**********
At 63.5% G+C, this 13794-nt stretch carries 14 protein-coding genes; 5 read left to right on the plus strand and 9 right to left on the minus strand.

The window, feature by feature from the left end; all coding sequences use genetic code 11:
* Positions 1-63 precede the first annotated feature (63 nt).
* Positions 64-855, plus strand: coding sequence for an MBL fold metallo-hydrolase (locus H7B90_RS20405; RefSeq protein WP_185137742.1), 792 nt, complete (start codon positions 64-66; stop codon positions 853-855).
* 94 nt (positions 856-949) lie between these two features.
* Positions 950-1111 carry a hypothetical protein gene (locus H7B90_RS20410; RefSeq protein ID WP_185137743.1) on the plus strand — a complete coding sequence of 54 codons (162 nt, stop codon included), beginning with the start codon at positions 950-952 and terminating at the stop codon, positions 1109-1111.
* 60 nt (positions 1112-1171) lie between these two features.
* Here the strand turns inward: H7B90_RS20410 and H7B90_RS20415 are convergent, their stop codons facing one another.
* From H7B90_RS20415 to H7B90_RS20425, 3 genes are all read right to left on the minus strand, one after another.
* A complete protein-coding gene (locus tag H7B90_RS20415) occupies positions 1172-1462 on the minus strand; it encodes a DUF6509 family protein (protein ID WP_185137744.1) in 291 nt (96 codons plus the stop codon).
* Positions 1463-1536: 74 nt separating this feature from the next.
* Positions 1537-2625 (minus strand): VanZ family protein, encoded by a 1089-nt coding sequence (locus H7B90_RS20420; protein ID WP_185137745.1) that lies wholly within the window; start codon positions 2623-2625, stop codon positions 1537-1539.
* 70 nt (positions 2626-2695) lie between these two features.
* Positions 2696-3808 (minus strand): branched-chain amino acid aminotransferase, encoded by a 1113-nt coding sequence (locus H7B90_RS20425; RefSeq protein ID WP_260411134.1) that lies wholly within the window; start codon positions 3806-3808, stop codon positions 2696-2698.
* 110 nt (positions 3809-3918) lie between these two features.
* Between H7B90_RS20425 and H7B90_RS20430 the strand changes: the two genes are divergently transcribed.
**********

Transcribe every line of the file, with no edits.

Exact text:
At 63.5% G+C, this 13794-nt stretch carries 14 protein-coding genes; 5 read left to right on the plus strand and 9 right to left on the minus strand.

The window, feature by feature from the left end; all coding sequences use genetic code 11:
* Positions 1-63 precede the first annotated feature (63 nt).
* Positions 64-855, plus strand: coding sequence for an MBL fold metallo-hydrolase (locus H7B90_RS20405; RefSeq protein WP_185137742.1), 792 nt, complete (start codon positions 64-66; stop codon positions 853-855).
* 94 nt (positions 856-949) lie between these two features.
* Positions 950-1111 carry a hypothetical protein gene (locus H7B90_RS20410; RefSeq protein ID WP_185137743.1) on the plus strand — a complete coding sequence of 54 codons (162 nt, stop codon included), beginning with the start codon at positions 950-952 and terminating at the stop codon, positions 1109-1111.
* 60 nt (positions 1112-1171) lie between these two features.
* Here the strand turns inward: H7B90_RS20410 and H7B90_RS20415 are convergent, their stop codons facing one another.
* From H7B90_RS20415 to H7B90_RS20425, 3 genes are all read right to left on the minus strand, one after another.
* A complete protein-coding gene (locus tag H7B90_RS20415) occupies positions 1172-1462 on the minus strand; it encodes a DUF6509 family protein (protein ID WP_185137744.1) in 291 nt (96 codons plus the stop codon).
* Positions 1463-1536: 74 nt separating this feature from the next.
* Positions 1537-2625 (minus strand): VanZ family protein, encoded by a 1089-nt coding sequence (locus H7B90_RS20420; protein ID WP_185137745.1) that lies wholly within the window; start codon positions 2623-2625, stop codon positions 1537-1539.
* 70 nt (positions 2626-2695) lie between these two features.
* Positions 2696-3808 (minus strand): branched-chain amino acid aminotransferase, encoded by a 1113-nt coding sequence (locus H7B90_RS20425; RefSeq protein ID WP_260411134.1) that lies wholly within the window; start codon positions 3806-3808, stop codon positions 2696-2698.
* 110 nt (positions 3809-3918) lie between these two features.
* Between H7B90_RS20425 and H7B90_RS20430 the strand changes: the two genes are divergently transcribed.